I always thought that being a registered manager would be a lot of work, responsibility and pressure, and I think I was right. One of the most difficult parts of the role is that you have to oversee everything. I make sure I’m involved in the day-to-day work – helping in the kitchens, working with residents and taking part in activities. I’ve seen managers who spend their time in offices and I’ve worked under people who are visible and more involved. The latter approach is definitely for me as I find it makes it easier to know what’s happening on the ground.
I feel privileged to be part of someone’s life in such an important way and I love pushing my passion onto others – if you’re excited about what you do then your staff and residents will ‘catch’ it. This is not a 9-5 job. You take it home with you whether you like it or not so it’s hugely important that you actually like it.
Supporting people to do things they want to do and be silly and ultimately give them their lives back is really rewarding. And having this relationship with our residents means that I can identify when someone seems unwell or upset. Our residents’ families are reassured that I know their loved one and they’re looked after.
On the other hand, keeping everyone happy can be challenging. I try to encourage staff to join in with activities, even those that don’t necessarily suit them (some don’t like singing for example), but it can be tricky to get people to show their silly, human side.
It can also sometimes be hard to get residents to gel. We are like a family, but there can be cliques, and ensuring new residents feel welcomed and comfortable is sometimes difficult.
I didn’t know about the Rising Stars programme, or even that OSJCT was part of the National Care Forum, until Jo Blackburn, our Quality Director and Caroline Dunagan, Assistant Operations Director emailed me suggesting I enter. I immediately said yes and did my research into the programme afterwards.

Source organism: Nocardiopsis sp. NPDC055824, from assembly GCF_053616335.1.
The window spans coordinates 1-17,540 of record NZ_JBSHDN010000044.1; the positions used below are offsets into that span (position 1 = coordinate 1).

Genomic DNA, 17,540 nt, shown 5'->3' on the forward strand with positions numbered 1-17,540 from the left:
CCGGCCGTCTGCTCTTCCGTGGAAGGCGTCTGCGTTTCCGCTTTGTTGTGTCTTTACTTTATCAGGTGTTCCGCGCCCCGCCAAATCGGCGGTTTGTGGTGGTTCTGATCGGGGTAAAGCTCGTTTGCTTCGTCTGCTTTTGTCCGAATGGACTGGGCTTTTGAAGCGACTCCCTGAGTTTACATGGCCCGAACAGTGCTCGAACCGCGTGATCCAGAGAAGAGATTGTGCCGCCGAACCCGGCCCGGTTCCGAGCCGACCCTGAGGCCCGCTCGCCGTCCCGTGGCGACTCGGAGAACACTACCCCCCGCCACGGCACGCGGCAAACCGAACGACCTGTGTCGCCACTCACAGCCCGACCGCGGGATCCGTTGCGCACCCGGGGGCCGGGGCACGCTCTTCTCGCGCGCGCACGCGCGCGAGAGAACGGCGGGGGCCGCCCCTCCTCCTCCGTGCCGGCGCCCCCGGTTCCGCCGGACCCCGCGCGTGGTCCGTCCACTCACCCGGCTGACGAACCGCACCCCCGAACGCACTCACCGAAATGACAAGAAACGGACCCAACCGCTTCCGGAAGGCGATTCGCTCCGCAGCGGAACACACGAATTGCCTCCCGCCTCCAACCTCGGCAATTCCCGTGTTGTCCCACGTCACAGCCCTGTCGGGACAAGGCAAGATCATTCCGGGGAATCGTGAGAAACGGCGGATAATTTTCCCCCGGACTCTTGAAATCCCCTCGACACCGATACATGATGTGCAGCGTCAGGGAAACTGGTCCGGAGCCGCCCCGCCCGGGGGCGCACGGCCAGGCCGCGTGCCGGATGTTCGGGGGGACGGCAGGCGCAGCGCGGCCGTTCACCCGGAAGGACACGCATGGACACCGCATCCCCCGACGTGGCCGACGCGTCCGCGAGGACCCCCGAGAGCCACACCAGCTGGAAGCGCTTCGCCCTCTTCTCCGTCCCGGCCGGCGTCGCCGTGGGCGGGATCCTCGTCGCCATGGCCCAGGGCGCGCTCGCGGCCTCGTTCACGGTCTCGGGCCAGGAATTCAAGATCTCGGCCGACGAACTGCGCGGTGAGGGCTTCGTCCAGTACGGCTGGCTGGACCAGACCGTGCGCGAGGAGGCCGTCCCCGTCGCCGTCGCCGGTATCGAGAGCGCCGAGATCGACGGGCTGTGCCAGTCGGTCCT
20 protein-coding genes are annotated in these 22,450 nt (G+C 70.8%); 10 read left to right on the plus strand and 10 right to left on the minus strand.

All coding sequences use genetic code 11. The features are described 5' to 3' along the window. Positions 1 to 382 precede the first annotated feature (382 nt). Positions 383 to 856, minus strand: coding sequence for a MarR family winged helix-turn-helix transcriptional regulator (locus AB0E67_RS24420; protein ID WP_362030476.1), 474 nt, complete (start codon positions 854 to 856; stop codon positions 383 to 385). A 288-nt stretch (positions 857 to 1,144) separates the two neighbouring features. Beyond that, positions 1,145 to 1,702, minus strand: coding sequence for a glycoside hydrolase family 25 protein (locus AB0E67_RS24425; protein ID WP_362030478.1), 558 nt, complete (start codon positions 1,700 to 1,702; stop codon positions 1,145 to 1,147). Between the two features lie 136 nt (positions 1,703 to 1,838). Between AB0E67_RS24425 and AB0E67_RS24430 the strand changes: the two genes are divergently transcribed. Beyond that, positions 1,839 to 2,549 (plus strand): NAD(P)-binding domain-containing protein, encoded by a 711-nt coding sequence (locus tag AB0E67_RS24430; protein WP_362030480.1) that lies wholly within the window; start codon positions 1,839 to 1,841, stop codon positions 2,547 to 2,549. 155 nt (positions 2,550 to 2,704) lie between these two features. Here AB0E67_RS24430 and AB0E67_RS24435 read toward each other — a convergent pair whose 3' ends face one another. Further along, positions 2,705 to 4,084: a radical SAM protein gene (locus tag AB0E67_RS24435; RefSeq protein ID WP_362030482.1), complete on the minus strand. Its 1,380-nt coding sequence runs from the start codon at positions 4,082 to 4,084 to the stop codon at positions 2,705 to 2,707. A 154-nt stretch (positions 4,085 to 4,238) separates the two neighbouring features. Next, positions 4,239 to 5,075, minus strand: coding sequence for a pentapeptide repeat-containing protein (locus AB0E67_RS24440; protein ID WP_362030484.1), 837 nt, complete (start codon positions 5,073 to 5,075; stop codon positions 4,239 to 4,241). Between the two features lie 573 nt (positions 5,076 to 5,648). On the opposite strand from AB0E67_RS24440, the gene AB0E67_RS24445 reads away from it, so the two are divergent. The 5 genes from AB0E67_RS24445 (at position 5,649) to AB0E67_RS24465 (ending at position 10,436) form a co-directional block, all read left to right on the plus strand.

I was surprised and honoured that Jo and Caroline had seen this potential in me, that I could be something more in the future.
I’m really enjoying building up my network of people in the sector. Having a mentor and attending events means I am learning innovative ways of improving that I can take back and implement in the home. Lots of people have ideas for improvement but often they don’t work. The Rising Stars programme is encouraging the sharing of these ideas – so you already know it’s worked elsewhere before you start.
It can be difficult to share information and ideas – often it is seen as a competition – but I’m a big believer that sharing is key to development. Before Rising Stars I was guarded; if something went wrong, I wouldn’t necessarily share that with anyone who didn’t need to know. Now I can see that sharing experiences, even ones that haven’t gone well, can help everyone learn.
It’s been eye-opening for me that other homes and managers face the same struggles as us at Gregory House. It’s nice to know that others are in the same boat – that you aren’t alone or failing. Having those days out of the home to reflect and see that you are doing a good job is invaluable.
I hope to build on the connections I’ve made and to keep meeting people, and to stay in touch with the others in the programme after it’s ended.
I think it’s important to know that, wherever you are in your career, you will meet people and you will find your way. I always tell people that if you want to achieve, you can. Grab the opportunities, ask questions, take part in training and trials. It might take you a while to get where you want to be, but you can do it. I also believe that managers should lead by example and never ask someone to do something they wouldn’t do themselves.
Senior management should show support, and reward and showcase good work and what can be achieved – including sharing financial information so registered managers can see what is available for development of their services.